I keep your picture on the window-sill

Along with your ashes.

I can’t believe its been six months.

Still doesn’t seem real.

I keep hoping I wake up and you’ll be there.

It’s still hard.

Every time I listen to music it hurts.

You should still be here.

Its not fair.

We barely got started.

And now its gone.

You never got the chance to wear my ring.

Or never say I do.

I try not to be blue.

Cause you wouldn’t want me too.

You knew me, and I knew you.

We were one.

But we’re done.

Not really, but I can’t see you anymore.

You made everything all right.

All I had to do was look into your eyes.

You were my world.

And now my world is shattered.

But I promise to try

No matter how hard it gets.

I know with you looking down

I can go on

I keep your picture on the window-sill

The Fall

The flashing lights were the first thing in sight as Kim turned onto her street. Hoping it wasn’t at her house but the closer she got, her heart pounded harder realizing it was.

Maybe he killed himself, she thought. Kim could only hope, she’d be free.

Years of abuse, Kim thought about killing him many times hundreds of different ways. No matter how hard she tried, Kim just didn’t have the stomach to kill anybody, even if it was her low-life husband who beat the shit out of her every chance he got.

Tim used to be a good man. A job as a Mortgage Broker, which he loved. He loved helping people.

Losing his job about seven years ago, he gave a half-hearted attempt to find a new one. Tim started drinking heavily, becoming mean and bitter.

Kim walked in the house to find a young man in handcuffs kneeling on the floor next to Tim’s body. A hole in the middle of his chest with blood around it.

“Are you Mrs. McKnight, Ma’am?”

Setting the small bag down on the steps, “Yes. What’s going on?”

“Timothy here,” pointing to the man in handcuffs, “broke in and shot your husband.”

“Serves him right for what he did to my mother,” Timothy stouted.

Kim knew very little about Tim’s past. He never wanted to talk about it.

She walked around facing Timothy, “He beat her too?”

“He left when she was pregnant with me,” Kim’s jaw dropped. “She never got over it.”

As she watched Timothy being pulled away, guilt crossed her for letting him take the fall.

The Organization

It was gray and foggy in the late afternoon when Tripp had to meet him. He had never met Butch. All Tripp knew was that Butch was about a foot taller than he was, and Tripp was a little over 6 foot. Tripp guessed Butch would be easy to spot in a crowd.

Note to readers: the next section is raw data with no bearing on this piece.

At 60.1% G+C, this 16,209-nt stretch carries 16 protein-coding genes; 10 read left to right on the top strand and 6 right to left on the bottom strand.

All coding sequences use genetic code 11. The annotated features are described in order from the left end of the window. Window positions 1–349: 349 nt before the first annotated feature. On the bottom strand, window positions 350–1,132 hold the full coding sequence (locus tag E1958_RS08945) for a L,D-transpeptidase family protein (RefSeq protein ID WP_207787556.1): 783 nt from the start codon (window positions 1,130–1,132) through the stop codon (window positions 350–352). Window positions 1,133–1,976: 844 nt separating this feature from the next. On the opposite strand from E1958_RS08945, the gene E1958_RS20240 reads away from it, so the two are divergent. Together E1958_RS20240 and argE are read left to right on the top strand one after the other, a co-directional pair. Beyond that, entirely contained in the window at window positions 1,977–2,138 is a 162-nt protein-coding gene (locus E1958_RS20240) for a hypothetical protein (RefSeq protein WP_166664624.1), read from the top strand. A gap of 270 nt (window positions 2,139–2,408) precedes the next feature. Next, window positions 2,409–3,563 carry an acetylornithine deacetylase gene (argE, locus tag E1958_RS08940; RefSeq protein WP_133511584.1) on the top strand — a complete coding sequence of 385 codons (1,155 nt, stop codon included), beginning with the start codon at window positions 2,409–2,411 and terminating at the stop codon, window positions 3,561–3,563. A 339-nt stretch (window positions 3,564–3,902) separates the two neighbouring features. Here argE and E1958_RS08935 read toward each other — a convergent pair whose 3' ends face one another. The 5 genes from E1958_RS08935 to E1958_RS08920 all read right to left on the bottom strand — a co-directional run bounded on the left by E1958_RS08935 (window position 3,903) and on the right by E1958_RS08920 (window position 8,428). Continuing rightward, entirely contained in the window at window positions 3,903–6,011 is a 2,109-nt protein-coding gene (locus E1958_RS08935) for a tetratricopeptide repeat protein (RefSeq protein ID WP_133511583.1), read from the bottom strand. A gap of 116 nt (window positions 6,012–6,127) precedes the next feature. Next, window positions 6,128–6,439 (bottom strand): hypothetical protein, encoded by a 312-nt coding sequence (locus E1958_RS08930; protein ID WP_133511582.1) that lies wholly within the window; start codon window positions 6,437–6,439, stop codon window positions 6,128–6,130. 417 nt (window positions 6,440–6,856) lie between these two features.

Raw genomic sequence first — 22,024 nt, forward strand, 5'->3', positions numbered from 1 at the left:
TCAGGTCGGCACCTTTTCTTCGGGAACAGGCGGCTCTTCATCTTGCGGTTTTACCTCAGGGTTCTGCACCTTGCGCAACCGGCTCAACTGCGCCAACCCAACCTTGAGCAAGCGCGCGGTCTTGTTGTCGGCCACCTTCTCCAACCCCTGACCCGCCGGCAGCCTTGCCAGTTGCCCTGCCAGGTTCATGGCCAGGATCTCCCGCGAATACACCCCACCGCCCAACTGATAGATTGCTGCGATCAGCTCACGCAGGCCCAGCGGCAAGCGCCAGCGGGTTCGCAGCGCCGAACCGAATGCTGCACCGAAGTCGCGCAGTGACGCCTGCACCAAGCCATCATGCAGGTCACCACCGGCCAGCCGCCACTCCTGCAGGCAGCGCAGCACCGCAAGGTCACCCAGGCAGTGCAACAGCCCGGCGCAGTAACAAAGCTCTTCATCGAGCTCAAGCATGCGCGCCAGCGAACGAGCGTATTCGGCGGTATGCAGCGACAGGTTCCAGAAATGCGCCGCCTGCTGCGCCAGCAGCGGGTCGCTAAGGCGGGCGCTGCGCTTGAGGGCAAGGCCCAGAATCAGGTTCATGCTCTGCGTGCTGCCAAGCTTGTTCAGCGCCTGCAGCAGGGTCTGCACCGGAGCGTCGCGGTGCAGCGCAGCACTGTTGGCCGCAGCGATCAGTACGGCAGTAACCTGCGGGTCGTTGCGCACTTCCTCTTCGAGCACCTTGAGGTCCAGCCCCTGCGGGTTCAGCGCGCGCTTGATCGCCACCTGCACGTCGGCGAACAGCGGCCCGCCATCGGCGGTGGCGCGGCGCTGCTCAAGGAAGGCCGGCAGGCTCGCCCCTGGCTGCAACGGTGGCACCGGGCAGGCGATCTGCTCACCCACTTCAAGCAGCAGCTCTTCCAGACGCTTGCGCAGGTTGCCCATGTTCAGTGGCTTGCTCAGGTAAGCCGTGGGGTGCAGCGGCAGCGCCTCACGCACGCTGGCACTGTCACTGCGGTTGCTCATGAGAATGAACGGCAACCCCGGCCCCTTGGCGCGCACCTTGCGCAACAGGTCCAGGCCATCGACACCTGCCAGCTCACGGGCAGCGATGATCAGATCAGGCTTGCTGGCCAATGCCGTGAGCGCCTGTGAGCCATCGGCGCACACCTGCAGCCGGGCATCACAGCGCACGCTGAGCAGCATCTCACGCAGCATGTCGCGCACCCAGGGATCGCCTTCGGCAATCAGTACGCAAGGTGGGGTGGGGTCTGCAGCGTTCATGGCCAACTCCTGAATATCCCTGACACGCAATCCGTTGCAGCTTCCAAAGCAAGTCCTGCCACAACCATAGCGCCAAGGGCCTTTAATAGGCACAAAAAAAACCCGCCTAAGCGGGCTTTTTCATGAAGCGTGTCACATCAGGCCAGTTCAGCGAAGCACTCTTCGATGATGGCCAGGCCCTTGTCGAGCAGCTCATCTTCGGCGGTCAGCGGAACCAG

He arrived at the clearing on time but didn’t see Butch. Tripp wasn’t going to wait around long, he had a expecting wife who could pop any minute. If it was up to him, he wouldn’t be meeting Butch at all. But times were hard, and he needed the money.

He promised Betsy, before they got married, he wouldn’t do anymore jobs for Carlos. Carlos might be a bit shady, but he rewarded loyalty and let Tipp out of the organization.
Butch came walking through the fog and stopped in front of Tripp. He pulled out a pistol and pointed it at Tripp.

“Here.” Butch held out a cell phone, “Call you wife.”

Tripp swallowed hard and too the phone, “What are you doing?”

Butch didn’t say a word.

Tripp begged for his life as he dilled Bety’s number. She answered on the second ring.

“Hi honey,” he managed to say softly.

“I’ll tell Carlos you said hi,” and the phone went dead.

“No,” he yelled, as Butch pulled the trigger.


Tom took a deep breath and slowly walked toward the casket. A tear trickled down his cheek as he gazed at his wife’s body.

Della looked as if she was asleep. Her red hair perfectly framed her face. The blue lipstick had always been her favorite. Tom bought her the red sweater, she had on, last Christmas. Della wore it anytime they had date night.

Tom shut his eyes to say a silent prayer, and to give thanks for the five years they had together. He went to the front of the main room and sat on the couch. A woman sat beside him.

She leaned over a whispered in his ear, “I got the tickets.”

He nodded, “She went peacefully. Didn’t suspect a thing.”

“Good,” she put a hand on his knee. “I booked the Honeymoon suit.”


The banquet hall was quickly filling up when Paula arrived. It wasn’t going to be easy to find a seat. Fortunately she saw Peter trying to get her attention. He waved her over and told her to have a seat. He was also holding a seat for Wilma Jenkins and her friends, the Cey’s. Paula had only met Karen and her son, Bryce, and was looking forward to meeting Ron.